Queens of IT: Top 8 Female Startup Breakthroughs
With International Women’s Day around the corner, it is to the point to dwell on the topic of female founded startups. The theme is especially alluring taking into account a constantly growing percentage of the representatives of the fair sex in this traditionally male-preoccupied realm. But what does it cost to get a foot in the door trying to push ahead a female business in a man’s world?
Following 500 Miles research, the representation of women in tech nowadays constitutes more than 30 % among startups and tech unicorns. And, unlike seafaring, where it is sometimes still believed that the presence of a woman onboard invites disaster, it seems IT companies with female co-founders are doing better in business: according to 2017 Forbes statistics, the fastest growing companies with 200 % + growth are 75 % more likely to have female co-founders. What are they like — women in IT? Let’s have a look at 8 most successful recent IT startups run by women.
Shippo is an American software company which helps online businesses and platforms integrate shipping with carriers through API and web application. It relieves merchants’ huge pain caused by shipping in a cheap and easy way. Shippo has been nominated for numerous awards, with 2017 Best Website Award being the last. The company has about 16,000 clients from around the world.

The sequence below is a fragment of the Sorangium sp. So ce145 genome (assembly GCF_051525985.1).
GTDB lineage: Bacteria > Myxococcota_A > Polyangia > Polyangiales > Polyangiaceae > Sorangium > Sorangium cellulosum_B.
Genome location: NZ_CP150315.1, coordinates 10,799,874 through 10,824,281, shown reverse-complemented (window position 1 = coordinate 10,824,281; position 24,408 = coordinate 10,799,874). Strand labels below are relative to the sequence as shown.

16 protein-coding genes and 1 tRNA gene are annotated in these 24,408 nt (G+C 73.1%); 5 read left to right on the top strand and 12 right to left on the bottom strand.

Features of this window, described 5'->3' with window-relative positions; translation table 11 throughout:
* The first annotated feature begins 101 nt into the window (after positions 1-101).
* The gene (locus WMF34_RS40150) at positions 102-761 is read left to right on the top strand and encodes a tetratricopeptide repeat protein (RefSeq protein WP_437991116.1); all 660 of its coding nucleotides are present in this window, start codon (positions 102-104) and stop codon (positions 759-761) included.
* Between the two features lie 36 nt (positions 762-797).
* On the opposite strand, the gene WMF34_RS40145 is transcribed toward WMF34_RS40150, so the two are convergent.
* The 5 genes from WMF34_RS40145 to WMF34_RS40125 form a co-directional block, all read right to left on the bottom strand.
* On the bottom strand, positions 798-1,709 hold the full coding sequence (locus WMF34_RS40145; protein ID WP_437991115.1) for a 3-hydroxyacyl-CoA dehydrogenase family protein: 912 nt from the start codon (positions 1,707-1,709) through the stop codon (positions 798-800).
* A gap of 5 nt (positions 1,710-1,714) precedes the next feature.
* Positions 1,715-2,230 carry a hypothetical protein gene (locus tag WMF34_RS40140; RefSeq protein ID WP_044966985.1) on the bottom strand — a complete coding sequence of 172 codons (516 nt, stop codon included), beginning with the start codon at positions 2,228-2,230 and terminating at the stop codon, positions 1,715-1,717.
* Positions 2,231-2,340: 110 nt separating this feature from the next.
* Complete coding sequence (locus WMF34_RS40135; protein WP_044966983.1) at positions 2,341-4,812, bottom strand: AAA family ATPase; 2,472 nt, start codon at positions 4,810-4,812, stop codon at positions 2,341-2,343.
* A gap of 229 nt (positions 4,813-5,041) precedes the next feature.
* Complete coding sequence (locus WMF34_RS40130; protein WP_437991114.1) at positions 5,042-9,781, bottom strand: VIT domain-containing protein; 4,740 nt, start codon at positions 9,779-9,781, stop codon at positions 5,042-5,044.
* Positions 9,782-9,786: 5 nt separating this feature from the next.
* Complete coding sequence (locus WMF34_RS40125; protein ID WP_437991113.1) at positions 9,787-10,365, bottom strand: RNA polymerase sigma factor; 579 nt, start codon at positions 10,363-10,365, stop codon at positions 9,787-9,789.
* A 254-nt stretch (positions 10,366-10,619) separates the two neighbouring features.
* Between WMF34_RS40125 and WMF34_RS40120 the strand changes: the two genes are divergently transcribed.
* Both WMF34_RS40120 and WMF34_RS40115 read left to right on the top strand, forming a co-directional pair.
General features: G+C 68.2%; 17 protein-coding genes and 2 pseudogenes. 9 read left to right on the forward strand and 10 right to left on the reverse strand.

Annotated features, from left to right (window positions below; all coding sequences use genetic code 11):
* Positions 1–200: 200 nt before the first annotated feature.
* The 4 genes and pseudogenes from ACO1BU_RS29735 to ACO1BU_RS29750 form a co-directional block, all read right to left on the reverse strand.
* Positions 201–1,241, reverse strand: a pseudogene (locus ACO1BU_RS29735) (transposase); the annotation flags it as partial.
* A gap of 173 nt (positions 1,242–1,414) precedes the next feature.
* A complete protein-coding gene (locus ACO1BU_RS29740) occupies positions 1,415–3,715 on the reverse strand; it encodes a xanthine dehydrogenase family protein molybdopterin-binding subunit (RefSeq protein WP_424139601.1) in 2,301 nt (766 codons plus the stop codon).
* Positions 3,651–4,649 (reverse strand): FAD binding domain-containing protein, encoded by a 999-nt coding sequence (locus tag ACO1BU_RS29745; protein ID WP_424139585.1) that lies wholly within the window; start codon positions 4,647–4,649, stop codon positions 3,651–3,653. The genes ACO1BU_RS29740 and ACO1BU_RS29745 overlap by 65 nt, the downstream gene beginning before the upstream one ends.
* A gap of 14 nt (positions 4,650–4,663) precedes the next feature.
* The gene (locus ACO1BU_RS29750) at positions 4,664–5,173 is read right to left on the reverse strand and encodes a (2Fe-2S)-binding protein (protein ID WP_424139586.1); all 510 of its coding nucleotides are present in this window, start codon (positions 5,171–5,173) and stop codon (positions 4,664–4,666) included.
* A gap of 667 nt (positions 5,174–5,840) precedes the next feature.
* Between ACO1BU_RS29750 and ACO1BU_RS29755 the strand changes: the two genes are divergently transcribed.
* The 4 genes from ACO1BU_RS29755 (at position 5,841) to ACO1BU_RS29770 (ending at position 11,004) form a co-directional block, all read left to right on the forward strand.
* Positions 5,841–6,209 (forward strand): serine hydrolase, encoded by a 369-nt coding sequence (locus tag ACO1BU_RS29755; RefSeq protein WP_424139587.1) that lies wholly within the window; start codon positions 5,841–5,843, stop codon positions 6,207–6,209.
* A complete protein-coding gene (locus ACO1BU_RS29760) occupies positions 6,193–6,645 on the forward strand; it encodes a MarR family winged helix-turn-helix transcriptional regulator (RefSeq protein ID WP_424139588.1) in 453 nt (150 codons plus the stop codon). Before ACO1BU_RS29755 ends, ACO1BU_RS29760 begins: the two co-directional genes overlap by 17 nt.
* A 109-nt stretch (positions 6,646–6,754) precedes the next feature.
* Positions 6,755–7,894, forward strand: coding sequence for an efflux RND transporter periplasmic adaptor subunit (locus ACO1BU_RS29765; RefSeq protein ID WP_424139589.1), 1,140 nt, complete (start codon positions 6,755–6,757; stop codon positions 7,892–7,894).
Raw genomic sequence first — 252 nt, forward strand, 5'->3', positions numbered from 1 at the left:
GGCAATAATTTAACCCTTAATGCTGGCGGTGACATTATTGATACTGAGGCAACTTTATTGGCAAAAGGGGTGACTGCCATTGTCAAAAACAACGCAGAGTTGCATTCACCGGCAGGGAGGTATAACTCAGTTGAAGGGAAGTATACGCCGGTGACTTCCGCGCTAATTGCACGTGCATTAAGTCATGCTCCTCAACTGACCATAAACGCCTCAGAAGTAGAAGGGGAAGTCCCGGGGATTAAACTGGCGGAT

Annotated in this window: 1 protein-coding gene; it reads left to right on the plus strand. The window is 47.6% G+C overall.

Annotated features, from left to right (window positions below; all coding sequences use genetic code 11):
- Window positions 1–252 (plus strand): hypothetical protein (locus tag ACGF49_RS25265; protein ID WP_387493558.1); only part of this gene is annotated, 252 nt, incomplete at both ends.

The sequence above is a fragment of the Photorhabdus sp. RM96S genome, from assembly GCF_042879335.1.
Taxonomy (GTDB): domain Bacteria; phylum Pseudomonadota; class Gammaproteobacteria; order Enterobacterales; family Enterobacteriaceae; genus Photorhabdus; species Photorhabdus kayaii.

Founded in 2013 by Laura Behrens Wu and Simon Kreuz, the company grew from the difficulties Laura faced herself when launching an online store. She quickly realized that the time loss resulting from visiting the post office and the expenditures on shipping were the two major problems retailers encountered. So, together with Simon, they developed the idea of creating a shipping software which calculates the most favorable shipping options for small online dealers. The project has been such a success that they’ve been able to triple their business every year since they started.
But it was nothing like an overnight success. When Laura and Simon started their business, they didn’t have any savings, and it wasn’t an easy task to persuade investors. When the startup first raised their seed round, they pitched 125 investors and got 115 no’s, and this is not taking into account numerous rejections they faced before.
Today Shippo has 70 employees, and its staff is constantly growing. Laura is a strong supporter of the importance of company culture, considering it to be a driving force of the business. She aims at building a world-class team. She is also concerned about developing a strong network of female peers in her company. Laura believes determination is the most important feature for success. «Stay optimistic, work hard and don’t give up» — that’s the advice she gives to everybody trying to build their career.
Canva is Australia’s first unicorn of 2018 and aand is one of the prominent female founded startups. More than 13 designs are created on the platform every second, and more than 2.5 million print designs are currently downloaded each month. The company’s CEO and co-founder Melanie Perkins is the youngest female whose business has reached a unicorn status.